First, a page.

No, the clay does not need to be baked. It should be sealed though. Whether you are using oil clay or water clay, several coats of sealer will do well.
  16. Member Since
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    Oct 5, 2008, 8:45 PM - Re: Casting Helmets #16

    That's great to hear. This means I won't have to figure out how to prevent the foam from melting. Thanks.
  17. Member Since
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    Oct 6, 2008, 12:13 PM - Re: Casting Helmets #17

    Photo update: I'm actually farther along than this, but these are the most recent I have.

    I've completed the mask and am almost done with the ear circles. My main problem is that whenever I try to attach the mask to the helmet, the clay is too heavy and makes the mask fall off. I'm just going to rubberband the mask to the helmet whenever I'm not working on it, that should keep it together. With any luck I'll be able to start making a mold in a week or so!
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  18. Member Since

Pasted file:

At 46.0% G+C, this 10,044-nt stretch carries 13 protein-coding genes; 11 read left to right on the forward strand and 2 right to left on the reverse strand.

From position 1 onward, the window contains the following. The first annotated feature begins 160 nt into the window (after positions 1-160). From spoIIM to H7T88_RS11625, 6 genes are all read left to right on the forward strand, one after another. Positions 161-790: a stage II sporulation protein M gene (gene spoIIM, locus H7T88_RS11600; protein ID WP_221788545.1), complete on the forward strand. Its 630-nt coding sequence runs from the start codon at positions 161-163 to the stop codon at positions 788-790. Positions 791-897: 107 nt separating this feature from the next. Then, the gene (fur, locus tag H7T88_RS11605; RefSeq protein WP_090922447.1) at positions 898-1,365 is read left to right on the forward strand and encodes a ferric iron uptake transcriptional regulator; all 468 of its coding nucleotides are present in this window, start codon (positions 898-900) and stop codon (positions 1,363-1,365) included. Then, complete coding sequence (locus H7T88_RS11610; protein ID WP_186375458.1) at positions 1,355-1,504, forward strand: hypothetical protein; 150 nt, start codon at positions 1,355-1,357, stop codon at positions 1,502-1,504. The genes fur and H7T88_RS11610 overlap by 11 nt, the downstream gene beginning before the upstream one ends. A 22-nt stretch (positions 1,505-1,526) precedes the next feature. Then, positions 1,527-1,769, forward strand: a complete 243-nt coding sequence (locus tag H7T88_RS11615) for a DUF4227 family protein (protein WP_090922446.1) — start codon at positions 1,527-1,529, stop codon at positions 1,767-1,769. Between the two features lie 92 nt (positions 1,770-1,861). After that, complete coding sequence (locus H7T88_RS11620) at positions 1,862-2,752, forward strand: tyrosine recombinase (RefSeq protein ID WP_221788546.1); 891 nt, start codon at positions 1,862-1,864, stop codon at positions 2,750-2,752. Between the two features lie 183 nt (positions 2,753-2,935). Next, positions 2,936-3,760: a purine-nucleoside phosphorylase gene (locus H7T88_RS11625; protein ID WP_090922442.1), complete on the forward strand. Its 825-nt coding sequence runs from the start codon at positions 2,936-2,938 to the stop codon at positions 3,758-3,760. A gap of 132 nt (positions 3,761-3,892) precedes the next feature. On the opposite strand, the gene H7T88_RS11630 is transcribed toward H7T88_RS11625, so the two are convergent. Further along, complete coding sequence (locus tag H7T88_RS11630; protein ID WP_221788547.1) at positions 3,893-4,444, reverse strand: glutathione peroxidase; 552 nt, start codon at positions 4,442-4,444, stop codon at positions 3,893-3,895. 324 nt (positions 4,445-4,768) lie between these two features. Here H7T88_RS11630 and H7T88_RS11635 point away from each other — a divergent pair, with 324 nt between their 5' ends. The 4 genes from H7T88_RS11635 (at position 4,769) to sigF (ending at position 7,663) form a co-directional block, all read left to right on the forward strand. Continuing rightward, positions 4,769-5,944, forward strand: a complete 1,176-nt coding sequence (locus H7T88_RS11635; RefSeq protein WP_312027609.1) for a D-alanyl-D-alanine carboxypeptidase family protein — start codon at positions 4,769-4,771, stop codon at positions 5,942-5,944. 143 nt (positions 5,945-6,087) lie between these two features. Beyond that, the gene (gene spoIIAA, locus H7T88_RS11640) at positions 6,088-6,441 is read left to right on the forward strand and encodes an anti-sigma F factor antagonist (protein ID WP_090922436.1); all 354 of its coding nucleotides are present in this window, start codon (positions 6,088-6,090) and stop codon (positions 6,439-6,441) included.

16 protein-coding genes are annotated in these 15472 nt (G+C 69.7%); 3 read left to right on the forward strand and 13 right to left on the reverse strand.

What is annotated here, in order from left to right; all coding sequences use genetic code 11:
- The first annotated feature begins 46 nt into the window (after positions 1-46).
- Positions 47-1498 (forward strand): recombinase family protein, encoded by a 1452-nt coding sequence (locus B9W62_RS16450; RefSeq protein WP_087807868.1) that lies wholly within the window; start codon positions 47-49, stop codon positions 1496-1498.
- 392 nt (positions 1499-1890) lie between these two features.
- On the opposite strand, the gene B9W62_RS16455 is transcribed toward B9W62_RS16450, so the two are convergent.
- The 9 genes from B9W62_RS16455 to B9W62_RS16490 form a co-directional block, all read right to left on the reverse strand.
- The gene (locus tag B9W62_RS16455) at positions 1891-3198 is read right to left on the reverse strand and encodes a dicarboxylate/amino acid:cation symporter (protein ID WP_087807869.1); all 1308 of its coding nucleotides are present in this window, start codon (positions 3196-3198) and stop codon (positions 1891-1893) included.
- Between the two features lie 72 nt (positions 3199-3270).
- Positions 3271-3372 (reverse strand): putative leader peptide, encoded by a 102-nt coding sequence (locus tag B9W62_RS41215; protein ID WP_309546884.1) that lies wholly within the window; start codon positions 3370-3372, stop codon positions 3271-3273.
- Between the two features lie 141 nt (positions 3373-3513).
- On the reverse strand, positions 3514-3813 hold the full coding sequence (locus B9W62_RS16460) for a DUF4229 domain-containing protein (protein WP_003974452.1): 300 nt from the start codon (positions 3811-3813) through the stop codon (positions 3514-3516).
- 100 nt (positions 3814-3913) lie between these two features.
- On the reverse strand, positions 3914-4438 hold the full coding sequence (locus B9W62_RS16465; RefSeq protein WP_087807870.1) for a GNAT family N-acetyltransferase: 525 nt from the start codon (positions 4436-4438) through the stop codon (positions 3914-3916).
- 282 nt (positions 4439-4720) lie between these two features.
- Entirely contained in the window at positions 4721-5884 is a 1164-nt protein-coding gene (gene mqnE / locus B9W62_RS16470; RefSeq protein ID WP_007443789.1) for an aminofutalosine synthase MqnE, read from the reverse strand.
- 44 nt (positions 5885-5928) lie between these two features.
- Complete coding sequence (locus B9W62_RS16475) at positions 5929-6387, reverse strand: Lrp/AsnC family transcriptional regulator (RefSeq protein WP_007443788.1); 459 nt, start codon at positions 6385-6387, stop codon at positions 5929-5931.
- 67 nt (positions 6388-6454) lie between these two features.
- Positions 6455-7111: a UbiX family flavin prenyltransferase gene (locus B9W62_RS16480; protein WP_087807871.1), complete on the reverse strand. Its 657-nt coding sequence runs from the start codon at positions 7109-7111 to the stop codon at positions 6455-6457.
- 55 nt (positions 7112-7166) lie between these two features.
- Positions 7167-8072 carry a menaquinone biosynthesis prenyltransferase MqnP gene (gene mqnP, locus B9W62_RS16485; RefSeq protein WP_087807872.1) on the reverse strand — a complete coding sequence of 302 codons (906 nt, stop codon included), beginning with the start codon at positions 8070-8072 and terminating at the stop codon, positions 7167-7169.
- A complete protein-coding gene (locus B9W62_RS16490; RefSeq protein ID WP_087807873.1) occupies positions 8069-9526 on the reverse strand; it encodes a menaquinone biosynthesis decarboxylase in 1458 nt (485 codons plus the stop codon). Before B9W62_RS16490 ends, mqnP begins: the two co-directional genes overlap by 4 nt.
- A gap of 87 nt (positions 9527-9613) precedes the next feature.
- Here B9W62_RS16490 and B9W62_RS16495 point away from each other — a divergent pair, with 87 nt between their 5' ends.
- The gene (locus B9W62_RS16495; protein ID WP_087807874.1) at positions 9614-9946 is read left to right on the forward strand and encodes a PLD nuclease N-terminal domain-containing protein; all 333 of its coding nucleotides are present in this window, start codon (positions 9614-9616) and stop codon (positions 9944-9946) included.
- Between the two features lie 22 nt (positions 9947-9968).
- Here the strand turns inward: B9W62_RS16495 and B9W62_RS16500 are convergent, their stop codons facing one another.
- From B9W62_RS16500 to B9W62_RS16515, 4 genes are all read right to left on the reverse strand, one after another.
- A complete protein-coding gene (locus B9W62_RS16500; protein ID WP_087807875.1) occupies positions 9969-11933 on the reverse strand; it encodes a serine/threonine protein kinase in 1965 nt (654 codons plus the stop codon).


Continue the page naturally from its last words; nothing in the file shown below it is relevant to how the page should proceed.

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    Oct 24, 2008, 10:31 AM - Re: Casting Helmets #18

    I would cast it in polystyrene instead of fiberglass, unless you have plenty of ventilation. Also, moldmaking is an artform all it's own. If this is your first time doing this sort of stuff, I would mold something, anything first. In art class they make you mold a simple brick, just so you can understand the basics of it. Depending on what you are casting with, you may need to make a cored mold, and that is pretty tricky stuff! Fortunately for me, my neighbor is a Dick Smith trained fx guy and I learned a ton of stuff from him.

    For sculpting, I would watch Mark Alfrey's "Sculpting the Human Head" video before I even started. Much of it doesn't apply to what you're trying to do, but you can get a good idea of what each sculpting tool does and doesn't do.

    Oh and this is my first post on this fantastic board!
    Good luck man.
  19. Tim Allen's Avatar
    Member Since
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    Oct 24, 2008, 4:48 PM - Re: Casting Helmets #19

    http://www.youtube.com/watch?v=30sN5NLa7Ic

    How I casted my 300 helmet

    Going to be making a step by step video on molding here in about a week or so.
  20. adonian's Avatar
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    Nov 3, 2008, 6:58 PM - Re: Casting Helmets #20

    Achille, will you be selling a kit of the Iron helmet?
  21. Member Since
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    Aug 19, 2009, 6:13 PM - Re: Casting Helmets #21

    great advice guys been lookinf for good casting materials thanks for the links!!
  22. Member Since
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    Aug 29, 2009, 5:08 PM - Re: Casting Helmets #22

    Thanks for all the great advice. I look forward to making my own and posting them here for suggestions and encouragement!